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  1. Pingback: Minitrue Diary, January 10 2020: GDP Revisions, Girls’ Education Charity Scandal, Trade Deal, Economic Census #chinesenews - Chinese News Feed Aggregator

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China Marketing & Advertising

Hard Measures for Durex in China after “Vulgar” Ads

One Durex sex toy ad gave off the wrong vibrations to Chinese regulators.

Manya Koetse

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As if it wasn’t already bad enough that fewer people are having sex during COVID19 lockdowns, leading to a decline in condom sales, condoms & sex toys brand Durex is now also (again) punished for the “vulgar” contents of its advertisements in China.

News of Durex facing penalties in China became top trending on Thursday, with one Weibo hashtag page about the matter receiving over 1,2 billion views.

Durex has over three million fans on its official Weibo account (@杜蕾斯官方微博), which is known for its creative and sometimes bold posts, including spicy word jokes. Durex opened its official Weibo account in 2010.

A post by Durex published on Wednesday about the release of Apple’s super speedy new 5G iPhone, for example, just said: “5G is very fast, but you can take it slow,” adding: “Some things just can’t be quick.” The post received over 900,000 likes.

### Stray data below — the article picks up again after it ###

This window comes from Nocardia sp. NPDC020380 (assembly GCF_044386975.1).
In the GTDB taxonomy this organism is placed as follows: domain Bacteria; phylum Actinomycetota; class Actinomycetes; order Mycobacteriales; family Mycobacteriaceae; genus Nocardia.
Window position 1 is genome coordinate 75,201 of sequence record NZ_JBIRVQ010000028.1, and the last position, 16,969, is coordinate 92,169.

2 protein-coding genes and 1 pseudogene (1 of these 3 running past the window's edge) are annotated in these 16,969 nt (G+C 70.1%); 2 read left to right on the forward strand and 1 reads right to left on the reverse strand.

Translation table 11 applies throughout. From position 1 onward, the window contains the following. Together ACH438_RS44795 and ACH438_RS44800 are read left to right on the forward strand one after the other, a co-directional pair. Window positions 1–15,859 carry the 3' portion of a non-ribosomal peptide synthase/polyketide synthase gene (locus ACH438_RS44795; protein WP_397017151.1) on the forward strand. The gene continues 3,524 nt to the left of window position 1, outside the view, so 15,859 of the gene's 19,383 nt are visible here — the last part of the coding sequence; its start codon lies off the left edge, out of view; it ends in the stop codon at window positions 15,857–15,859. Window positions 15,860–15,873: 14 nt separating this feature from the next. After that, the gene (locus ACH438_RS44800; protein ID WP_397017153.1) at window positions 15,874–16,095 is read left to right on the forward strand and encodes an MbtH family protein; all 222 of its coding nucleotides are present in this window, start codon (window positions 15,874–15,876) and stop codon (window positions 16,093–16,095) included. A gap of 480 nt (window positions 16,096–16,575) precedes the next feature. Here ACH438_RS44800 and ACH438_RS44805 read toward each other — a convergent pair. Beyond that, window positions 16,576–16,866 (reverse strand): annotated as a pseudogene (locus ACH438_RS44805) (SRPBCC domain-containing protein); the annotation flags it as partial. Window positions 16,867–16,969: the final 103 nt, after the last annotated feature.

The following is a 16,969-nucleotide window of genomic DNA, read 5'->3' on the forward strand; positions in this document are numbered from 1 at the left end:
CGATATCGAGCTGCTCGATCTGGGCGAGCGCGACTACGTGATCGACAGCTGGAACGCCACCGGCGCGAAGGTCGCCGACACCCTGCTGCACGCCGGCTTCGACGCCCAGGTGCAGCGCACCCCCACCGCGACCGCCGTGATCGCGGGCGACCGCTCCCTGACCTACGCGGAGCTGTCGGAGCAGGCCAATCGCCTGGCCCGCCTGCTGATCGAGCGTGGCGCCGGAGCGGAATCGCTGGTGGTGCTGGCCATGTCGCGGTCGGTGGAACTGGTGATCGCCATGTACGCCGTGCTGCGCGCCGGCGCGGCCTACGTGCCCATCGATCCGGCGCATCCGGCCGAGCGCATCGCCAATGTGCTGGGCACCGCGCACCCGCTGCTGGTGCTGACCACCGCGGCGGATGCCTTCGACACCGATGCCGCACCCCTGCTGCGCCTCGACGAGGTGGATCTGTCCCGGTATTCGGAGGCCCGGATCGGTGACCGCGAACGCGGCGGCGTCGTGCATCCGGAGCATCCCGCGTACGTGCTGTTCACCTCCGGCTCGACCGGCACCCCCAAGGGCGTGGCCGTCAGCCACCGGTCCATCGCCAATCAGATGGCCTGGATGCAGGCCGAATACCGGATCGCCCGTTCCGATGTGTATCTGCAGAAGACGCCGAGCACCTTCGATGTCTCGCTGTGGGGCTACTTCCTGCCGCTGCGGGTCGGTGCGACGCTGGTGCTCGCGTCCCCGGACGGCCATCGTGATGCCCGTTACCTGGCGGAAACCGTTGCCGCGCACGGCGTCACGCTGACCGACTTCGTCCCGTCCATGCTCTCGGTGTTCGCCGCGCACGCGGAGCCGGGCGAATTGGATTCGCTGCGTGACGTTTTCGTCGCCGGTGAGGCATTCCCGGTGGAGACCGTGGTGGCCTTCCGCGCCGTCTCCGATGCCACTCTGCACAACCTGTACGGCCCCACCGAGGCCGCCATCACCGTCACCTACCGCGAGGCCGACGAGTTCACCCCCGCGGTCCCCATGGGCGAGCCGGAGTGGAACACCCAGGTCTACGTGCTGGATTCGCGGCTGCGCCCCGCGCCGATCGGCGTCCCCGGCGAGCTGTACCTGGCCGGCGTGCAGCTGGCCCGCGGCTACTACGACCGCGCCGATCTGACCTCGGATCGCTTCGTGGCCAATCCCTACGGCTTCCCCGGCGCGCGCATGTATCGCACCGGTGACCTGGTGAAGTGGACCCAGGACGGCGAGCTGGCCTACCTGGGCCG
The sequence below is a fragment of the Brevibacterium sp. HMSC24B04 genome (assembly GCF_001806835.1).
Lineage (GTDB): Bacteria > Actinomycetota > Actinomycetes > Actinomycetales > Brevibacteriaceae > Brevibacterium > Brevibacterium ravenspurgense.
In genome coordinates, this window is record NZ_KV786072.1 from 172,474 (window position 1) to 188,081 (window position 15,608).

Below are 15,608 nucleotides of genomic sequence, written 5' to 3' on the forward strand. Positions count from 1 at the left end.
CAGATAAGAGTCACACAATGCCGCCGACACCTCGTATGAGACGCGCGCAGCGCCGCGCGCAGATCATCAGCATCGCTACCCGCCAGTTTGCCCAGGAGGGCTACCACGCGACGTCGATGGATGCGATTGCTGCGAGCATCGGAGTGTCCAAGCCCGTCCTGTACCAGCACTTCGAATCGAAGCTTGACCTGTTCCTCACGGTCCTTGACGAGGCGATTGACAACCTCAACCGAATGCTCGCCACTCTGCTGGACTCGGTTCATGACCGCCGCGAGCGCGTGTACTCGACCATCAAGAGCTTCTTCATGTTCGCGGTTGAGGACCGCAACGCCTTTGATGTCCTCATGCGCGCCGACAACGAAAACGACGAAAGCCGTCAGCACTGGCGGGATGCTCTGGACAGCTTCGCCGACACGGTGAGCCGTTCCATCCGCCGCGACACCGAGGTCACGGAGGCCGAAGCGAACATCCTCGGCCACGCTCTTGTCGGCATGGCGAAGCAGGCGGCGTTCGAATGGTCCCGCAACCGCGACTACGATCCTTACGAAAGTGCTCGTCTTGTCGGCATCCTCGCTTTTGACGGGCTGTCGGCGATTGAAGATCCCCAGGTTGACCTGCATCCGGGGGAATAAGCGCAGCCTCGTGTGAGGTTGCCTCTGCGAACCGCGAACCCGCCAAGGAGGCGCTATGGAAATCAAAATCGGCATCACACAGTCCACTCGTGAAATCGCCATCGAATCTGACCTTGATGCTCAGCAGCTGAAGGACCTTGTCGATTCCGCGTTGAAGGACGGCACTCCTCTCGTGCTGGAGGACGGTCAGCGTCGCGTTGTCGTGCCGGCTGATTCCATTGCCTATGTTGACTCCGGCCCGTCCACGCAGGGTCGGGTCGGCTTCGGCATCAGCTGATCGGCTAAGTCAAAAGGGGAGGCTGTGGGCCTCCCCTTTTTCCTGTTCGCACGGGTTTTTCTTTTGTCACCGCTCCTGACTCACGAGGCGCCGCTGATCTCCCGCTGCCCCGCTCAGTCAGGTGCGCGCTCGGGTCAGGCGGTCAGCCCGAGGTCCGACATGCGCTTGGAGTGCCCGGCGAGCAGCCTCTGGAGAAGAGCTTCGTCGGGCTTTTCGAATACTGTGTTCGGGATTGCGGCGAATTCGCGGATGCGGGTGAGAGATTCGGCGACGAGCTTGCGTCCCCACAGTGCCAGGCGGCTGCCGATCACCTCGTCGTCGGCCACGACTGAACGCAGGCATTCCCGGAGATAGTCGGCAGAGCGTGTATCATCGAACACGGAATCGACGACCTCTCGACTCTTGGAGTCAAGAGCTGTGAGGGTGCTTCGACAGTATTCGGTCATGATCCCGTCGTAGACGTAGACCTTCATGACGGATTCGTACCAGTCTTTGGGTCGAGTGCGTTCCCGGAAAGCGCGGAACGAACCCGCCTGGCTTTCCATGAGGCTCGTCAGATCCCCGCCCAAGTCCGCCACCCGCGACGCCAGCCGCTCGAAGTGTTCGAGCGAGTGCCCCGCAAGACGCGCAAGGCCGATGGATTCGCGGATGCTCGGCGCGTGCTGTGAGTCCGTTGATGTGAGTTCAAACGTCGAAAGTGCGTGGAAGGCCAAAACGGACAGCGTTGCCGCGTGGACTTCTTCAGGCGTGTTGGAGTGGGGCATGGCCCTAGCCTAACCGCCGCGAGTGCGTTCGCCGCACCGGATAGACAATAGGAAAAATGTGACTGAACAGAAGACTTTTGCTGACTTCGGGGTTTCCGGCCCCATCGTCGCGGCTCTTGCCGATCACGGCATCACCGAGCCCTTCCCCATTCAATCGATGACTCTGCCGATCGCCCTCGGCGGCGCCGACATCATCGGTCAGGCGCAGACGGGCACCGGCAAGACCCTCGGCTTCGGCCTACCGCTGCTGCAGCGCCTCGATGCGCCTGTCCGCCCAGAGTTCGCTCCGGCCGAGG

Other ads have also received much praise from Chinese netizens. One ad’s slogan just shows a condom package, saying “Becoming a father or [image of condom] – it’s all a sign of taking responsibility.”

According to various Chinese news outlets, Durex has been penalized with a 810,000 yuan ($120,400) fine for failing to adhere to China’s official advertisement guidelines, although it is not entirely clear to us at this point which fine was given for which advertisement, since the company received multiple fines for different ads over the past few years.

One fine was given to Durex Manufacturer RB & Manon Business (Shanghai) for content that was posted on e-commerce site Tmall, Global Times reports.

According to the state media outlet, “the ad used erotic words to describe in detail multiple ways to use a Durex vibrator.” The fine was already given out in July of this year, but did not make headlines until now.

(Image for reference only, not the ad in question).

In another 2019 case, the condom brand did a joint social media campaign cooperation with Chinese milk tea brand HeyTea, using the tagline “Tonight, not a drop left,” suggesting a connection between HeyTea’s creamy topping and semen.

According to China’s Advertisement Examination System (广告审查制度), there are quite some no-goes when it comes to advertising in China. Among many other things, ads are not allowed to be deceptive in any way, they cannot use superlatives, nor display any obscene, scary, violent or superstitious content.

Chinese regulators are serious about these rules. In 2015, P&G’s Crest was fined $963,000 for “false advertising”, at it promised that Crest would make your teeth whiter in “just one day.”

However, advertisement censorship can be a grey area. Any ads that “disturb public order” or “violate good customs,” for example, are also not allowed. For companies, it is not always clear when they are actually crossing a line.